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Home News Cybersecurity in cameras cannot be overlooked

Cybersecurity in cameras cannot be overlooked

by Geny Caloisi

Many organisations invest in physical security systems but don’t realise that their video surveillance and IoT devices can be back doors exploited by malicious actors. Uri Guterman, Head of Product & Marketing for Hanwha Techwin Europe recommends looking for ‘trust marks’ to ensure your surveillance system is secure.

The pandemic and mass remote work options provide criminals with a perfect opportunity to profit. The focus on cybersecurity should not slack for any organisation.

According to reports, there were 304 significant malicious attacks in Europe in 2020, more than double the number of hacks in 2019. Then there’s the increased risk of cyberwarfare in the wake of the Russian-Ukraine war. John Edwards, the UK’s information commissioner, has stated that we are in a new era of security, and firms need to step up their vigilance against state-sponsored hackers.

Guterman (pictured left), points out, “Increasingly, hackers are targeting connected devices including IP cameras and Internet of Things (IoT) sensors are creating more opportunities for hackers to cause damage. Today’s cameras are highly advanced and carry the latest firmware. However, legacy devices must be kept up to date if they are not to provide a route for hackers.

“The unfortunate truth remains that although many organisations invest in their physical security systems, they don’t always realise that their video surveillance and IoT devices can be back doors exploited by malicious actors. Compromised cameras and other connected devices can become a foothold to launch an attack on a network, a technique known as pivoting. Malicious actors can look at confidential information through footage to blackmail an individual or organisation or steal trade secrets.”

Responsible camera manufacturers are responding to these concerns with their technology (software and hardware), training, and collaboration with customers, as well as formal accreditations highlighting how secure their processes and solutions are.

Product design

A supplier who designs their products with cybersecurity in mind will have certifications like the UL Cybersecurity Assurance Program (UL CAP). As a result, they will have more stable and secure systems, with regular maintenance and patches to ensure vulnerabilities are proactively mitigated.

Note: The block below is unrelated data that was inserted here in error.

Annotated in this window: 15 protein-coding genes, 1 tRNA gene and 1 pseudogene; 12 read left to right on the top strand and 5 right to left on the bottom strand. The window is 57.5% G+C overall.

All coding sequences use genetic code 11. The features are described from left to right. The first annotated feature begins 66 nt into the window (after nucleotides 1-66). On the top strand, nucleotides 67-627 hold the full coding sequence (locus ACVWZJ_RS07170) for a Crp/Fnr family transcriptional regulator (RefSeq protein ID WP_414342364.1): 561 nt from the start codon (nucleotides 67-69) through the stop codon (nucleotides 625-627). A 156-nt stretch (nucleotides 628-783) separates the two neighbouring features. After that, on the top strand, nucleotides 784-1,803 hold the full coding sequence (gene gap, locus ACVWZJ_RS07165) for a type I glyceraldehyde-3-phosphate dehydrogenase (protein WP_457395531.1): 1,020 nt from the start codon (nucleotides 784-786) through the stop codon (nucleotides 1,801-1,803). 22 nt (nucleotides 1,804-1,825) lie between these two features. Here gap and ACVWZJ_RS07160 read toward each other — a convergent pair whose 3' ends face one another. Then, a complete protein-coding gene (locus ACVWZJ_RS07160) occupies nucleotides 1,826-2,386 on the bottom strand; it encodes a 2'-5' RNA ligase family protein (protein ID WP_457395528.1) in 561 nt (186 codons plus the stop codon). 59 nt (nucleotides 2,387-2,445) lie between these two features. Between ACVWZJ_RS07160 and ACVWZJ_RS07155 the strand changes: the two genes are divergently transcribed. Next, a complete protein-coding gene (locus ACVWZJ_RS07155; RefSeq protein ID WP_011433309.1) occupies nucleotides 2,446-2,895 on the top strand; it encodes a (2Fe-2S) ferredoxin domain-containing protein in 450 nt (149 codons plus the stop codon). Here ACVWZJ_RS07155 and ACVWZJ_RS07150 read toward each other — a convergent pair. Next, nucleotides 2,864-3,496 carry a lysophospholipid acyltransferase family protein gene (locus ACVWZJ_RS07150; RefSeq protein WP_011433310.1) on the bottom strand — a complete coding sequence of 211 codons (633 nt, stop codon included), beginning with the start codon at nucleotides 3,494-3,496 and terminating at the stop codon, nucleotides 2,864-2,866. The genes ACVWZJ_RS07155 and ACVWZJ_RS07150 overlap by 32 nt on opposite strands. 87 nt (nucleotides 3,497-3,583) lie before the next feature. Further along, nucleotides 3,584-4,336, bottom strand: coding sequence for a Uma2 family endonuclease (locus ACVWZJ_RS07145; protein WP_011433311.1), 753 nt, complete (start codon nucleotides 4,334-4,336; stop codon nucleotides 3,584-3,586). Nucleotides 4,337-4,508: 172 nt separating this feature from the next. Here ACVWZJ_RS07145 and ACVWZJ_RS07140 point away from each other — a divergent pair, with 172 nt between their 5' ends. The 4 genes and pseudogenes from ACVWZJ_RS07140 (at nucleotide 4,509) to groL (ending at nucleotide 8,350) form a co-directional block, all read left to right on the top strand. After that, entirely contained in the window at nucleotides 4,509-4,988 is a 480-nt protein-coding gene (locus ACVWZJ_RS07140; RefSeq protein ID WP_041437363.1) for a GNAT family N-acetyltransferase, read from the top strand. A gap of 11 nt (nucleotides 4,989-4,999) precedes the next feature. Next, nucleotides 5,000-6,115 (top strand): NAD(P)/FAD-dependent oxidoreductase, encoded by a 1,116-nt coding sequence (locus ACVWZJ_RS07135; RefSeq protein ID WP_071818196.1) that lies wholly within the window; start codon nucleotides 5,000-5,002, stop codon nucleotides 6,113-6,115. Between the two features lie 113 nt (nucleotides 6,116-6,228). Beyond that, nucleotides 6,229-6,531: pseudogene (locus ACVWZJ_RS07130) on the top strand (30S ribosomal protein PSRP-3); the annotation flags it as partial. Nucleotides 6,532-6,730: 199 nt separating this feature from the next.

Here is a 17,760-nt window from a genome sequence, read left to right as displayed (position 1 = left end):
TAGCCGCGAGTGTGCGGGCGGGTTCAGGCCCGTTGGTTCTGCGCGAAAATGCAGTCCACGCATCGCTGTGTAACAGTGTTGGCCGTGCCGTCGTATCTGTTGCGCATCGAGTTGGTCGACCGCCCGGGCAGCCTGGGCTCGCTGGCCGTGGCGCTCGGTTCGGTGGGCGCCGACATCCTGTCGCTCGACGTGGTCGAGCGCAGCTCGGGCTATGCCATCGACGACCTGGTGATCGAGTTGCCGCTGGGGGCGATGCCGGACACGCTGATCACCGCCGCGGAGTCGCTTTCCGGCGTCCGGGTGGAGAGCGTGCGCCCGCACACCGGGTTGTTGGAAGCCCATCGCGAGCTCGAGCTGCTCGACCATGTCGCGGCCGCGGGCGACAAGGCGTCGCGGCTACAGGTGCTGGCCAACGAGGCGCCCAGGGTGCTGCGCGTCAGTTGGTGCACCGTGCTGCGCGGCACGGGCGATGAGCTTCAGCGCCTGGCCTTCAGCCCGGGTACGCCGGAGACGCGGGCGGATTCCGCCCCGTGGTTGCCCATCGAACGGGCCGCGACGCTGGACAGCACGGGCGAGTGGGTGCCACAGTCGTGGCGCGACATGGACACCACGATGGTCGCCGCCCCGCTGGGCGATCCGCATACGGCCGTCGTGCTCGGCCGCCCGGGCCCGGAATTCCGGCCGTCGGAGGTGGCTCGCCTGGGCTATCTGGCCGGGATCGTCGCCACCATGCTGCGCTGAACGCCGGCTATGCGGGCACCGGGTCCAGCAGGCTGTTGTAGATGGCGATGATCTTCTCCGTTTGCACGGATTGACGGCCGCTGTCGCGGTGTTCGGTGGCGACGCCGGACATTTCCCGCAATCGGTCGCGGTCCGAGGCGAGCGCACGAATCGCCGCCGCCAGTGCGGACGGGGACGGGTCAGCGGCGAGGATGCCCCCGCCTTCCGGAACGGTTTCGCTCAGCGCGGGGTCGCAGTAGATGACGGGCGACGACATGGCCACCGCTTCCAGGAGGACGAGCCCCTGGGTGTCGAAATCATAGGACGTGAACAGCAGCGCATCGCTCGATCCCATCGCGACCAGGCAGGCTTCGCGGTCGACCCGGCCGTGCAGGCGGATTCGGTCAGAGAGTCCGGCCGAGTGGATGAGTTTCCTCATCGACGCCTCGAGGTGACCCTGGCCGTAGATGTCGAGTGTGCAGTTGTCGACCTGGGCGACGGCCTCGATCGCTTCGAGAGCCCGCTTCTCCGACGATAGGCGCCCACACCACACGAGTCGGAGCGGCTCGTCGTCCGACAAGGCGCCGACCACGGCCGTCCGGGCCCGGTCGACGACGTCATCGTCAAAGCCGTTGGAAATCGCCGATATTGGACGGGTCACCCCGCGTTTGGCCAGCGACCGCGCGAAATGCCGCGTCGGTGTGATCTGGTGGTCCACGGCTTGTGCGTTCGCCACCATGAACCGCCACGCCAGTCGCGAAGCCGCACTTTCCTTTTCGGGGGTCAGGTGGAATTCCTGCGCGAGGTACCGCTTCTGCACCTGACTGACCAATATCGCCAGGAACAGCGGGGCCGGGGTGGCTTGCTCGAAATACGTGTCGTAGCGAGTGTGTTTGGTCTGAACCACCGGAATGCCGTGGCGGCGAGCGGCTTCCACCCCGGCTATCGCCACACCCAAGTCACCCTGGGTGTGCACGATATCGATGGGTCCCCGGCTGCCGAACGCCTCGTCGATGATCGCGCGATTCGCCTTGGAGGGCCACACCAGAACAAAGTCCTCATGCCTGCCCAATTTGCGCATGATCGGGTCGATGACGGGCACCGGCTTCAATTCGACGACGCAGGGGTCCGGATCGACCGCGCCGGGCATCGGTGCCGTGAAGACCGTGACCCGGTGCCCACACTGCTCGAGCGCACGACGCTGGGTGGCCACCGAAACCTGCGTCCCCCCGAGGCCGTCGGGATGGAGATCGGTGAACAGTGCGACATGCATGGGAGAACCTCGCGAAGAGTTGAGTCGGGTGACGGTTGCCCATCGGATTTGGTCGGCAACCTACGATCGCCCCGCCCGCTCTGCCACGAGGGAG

Guterman says, “Hanwha Techwin is among only a handful of manufacturers within the video surveillance industry that has achieved the UL CAP certification for its products. Secure by Default is another certification mark that shows a product is cyber and network-secure by Default, without needing to apply network hardening to it.”

Anyone using security equipment should look for ISO/IEC 27001 certification. ISO/IEC 27001 is widely known, providing requirements for an information security management system (ISMS). Using them enables organisations of any kind to manage the security of assets such as financial information, intellectual property, employee details or information entrusted by third parties.

Stamp of trust

Achieving and maintaining The ISO/IEC 27001 certification is tough for vendors,” notes Guterman, “Especially since it requires continual improvement. Nonetheless, it guarantees that the vendor handles information security with the utmost importance. Hanwha Techwin’s information security system has been ISO 27001 certified.”

Looking for a few key’ trust marks’ can make all the difference to your surveillance system’s cybersecurity.

“The National Defense Authorization Act 2019 (NDAA) is a good starting point, says Guterman. “This U.S. federal law prohibits federal agencies and their contractors from using video surveillance equipment from a number of named companies. A vendor that is NDAA complaint, therefore, shows the requisite standards for federal agencies — an extremely high level of security and due diligence that should put all other organisations and government entities at ease.  Hanwha Techwin supports NDAA compliance across its product line and is committed to complying with all government and international trade regulations. There are also signs that European governments are considering adopting similar legislation.”

A watchful eye on cybersecurity threats 

The number of resources and research that a vendor dedicates to staying ahead of the latest threats will tell you exactly how secure their camera systems are — and how secure they’ll be in the future. If a vulnerability is discovered, reacting with speed is business-critical. Those with dedicated resources will be faster in responding to cybersecurity threats.

Hanwha Techwin’s S-CERT team (Security Vulnerability Response Center), a unique function in the sector, is dedicated to designing proactive safeguards against unauthorised device access and intrusion and promptly addressing any security vulnerabilities.

The most secure vendors train their users and installers to keep their systems secure and avoid social engineering attacks.

Guterman concludes, “Hanwha Techwin has dedicated resources to remain on top of cybersecurity threats and works with its users and installers to improve their cybersecurity knowledge.”

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